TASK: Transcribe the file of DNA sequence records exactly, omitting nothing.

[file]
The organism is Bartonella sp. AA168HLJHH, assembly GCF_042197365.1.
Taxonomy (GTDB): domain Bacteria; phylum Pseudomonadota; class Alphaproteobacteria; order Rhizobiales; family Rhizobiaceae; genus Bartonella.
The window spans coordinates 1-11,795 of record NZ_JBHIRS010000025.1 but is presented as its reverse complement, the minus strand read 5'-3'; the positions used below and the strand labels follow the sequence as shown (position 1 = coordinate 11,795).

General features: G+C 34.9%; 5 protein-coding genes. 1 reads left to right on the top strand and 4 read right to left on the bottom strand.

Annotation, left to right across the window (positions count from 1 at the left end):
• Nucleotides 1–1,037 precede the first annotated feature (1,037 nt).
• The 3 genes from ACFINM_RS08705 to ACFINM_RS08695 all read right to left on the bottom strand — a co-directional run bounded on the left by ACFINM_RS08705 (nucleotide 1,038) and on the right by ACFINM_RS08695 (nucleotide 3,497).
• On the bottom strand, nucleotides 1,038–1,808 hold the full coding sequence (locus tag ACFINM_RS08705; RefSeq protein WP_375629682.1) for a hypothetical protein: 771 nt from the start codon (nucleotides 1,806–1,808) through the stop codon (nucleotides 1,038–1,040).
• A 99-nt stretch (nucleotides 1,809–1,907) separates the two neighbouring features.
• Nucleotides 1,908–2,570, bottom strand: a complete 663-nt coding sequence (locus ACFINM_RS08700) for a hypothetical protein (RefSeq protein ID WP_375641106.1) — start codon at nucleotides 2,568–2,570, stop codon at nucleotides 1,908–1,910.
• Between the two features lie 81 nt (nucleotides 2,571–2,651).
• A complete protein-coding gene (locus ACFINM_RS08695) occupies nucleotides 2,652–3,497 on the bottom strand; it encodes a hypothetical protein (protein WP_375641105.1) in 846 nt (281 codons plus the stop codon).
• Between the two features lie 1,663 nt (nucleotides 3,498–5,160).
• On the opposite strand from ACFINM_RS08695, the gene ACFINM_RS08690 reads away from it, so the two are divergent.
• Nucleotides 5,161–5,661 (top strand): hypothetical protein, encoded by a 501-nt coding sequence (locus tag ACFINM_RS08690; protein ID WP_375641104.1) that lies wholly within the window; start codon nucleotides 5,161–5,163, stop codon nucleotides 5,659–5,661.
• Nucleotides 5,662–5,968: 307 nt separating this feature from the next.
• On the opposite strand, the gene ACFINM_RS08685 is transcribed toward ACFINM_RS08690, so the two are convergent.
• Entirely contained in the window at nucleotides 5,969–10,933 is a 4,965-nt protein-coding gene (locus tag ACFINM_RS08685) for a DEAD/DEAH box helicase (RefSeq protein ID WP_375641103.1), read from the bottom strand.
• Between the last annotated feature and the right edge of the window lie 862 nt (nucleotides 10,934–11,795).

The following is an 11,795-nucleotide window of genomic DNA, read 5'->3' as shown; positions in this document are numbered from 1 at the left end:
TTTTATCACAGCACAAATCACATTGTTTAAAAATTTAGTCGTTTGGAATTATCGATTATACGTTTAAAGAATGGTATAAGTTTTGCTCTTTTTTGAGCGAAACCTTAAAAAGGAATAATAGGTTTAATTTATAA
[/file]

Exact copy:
The organism is Bartonella sp. AA168HLJHH, assembly GCF_042197365.1.
Taxonomy (GTDB): domain Bacteria; phylum Pseudomonadota; class Alphaproteobacteria; order Rhizobiales; family Rhizobiaceae; genus Bartonella.
The window spans coordinates 1-11,795 of record NZ_JBHIRS010000025.1 but is presented as its reverse complement, the minus strand read 5'-3'; the positions used below and the strand labels follow the sequence as shown (position 1 = coordinate 11,795).

General features: G+C 34.9%; 5 protein-coding genes. 1 reads left to right on the top strand and 4 read right to left on the bottom strand.

Annotation, left to right across the window (positions count from 1 at the left end):
• Nucleotides 1–1,037 precede the first annotated feature (1,037 nt).
• The 3 genes from ACFINM_RS08705 to ACFINM_RS08695 all read right to left on the bottom strand — a co-directional run bounded on the left by ACFINM_RS08705 (nucleotide 1,038) and on the right by ACFINM_RS08695 (nucleotide 3,497).
• On the bottom strand, nucleotides 1,038–1,808 hold the full coding sequence (locus tag ACFINM_RS08705; RefSeq protein WP_375629682.1) for a hypothetical protein: 771 nt from the start codon (nucleotides 1,806–1,808) through the stop codon (nucleotides 1,038–1,040).
• A 99-nt stretch (nucleotides 1,809–1,907) separates the two neighbouring features.
• Nucleotides 1,908–2,570, bottom strand: a complete 663-nt coding sequence (locus ACFINM_RS08700) for a hypothetical protein (RefSeq protein ID WP_375641106.1) — start codon at nucleotides 2,568–2,570, stop codon at nucleotides 1,908–1,910.
• Between the two features lie 81 nt (nucleotides 2,571–2,651).
• A complete protein-coding gene (locus ACFINM_RS08695) occupies nucleotides 2,652–3,497 on the bottom strand; it encodes a hypothetical protein (protein WP_375641105.1) in 846 nt (281 codons plus the stop codon).
• Between the two features lie 1,663 nt (nucleotides 3,498–5,160).
• On the opposite strand from ACFINM_RS08695, the gene ACFINM_RS08690 reads away from it, so the two are divergent.
• Nucleotides 5,161–5,661 (top strand): hypothetical protein, encoded by a 501-nt coding sequence (locus tag ACFINM_RS08690; protein ID WP_375641104.1) that lies wholly within the window; start codon nucleotides 5,161–5,163, stop codon nucleotides 5,659–5,661.
• Nucleotides 5,662–5,968: 307 nt separating this feature from the next.
• On the opposite strand, the gene ACFINM_RS08685 is transcribed toward ACFINM_RS08690, so the two are convergent.
• Entirely contained in the window at nucleotides 5,969–10,933 is a 4,965-nt protein-coding gene (locus tag ACFINM_RS08685) for a DEAD/DEAH box helicase (RefSeq protein ID WP_375641103.1), read from the bottom strand.
• Between the last annotated feature and the right edge of the window lie 862 nt (nucleotides 10,934–11,795).

The following is an 11,795-nucleotide window of genomic DNA, read 5'->3' as shown; positions in this document are numbered from 1 at the left end:
TTTTATCACAGCACAAATCACATTGTTTAAAAATTTAGTCGTTTGGAATTATCGATTATACGTTTAAAGAATGGTATAAGTTTTGCTCTTTTTTGAGCGAAACCTTAAAAAGGAATAATAGGTTTAATTTATAA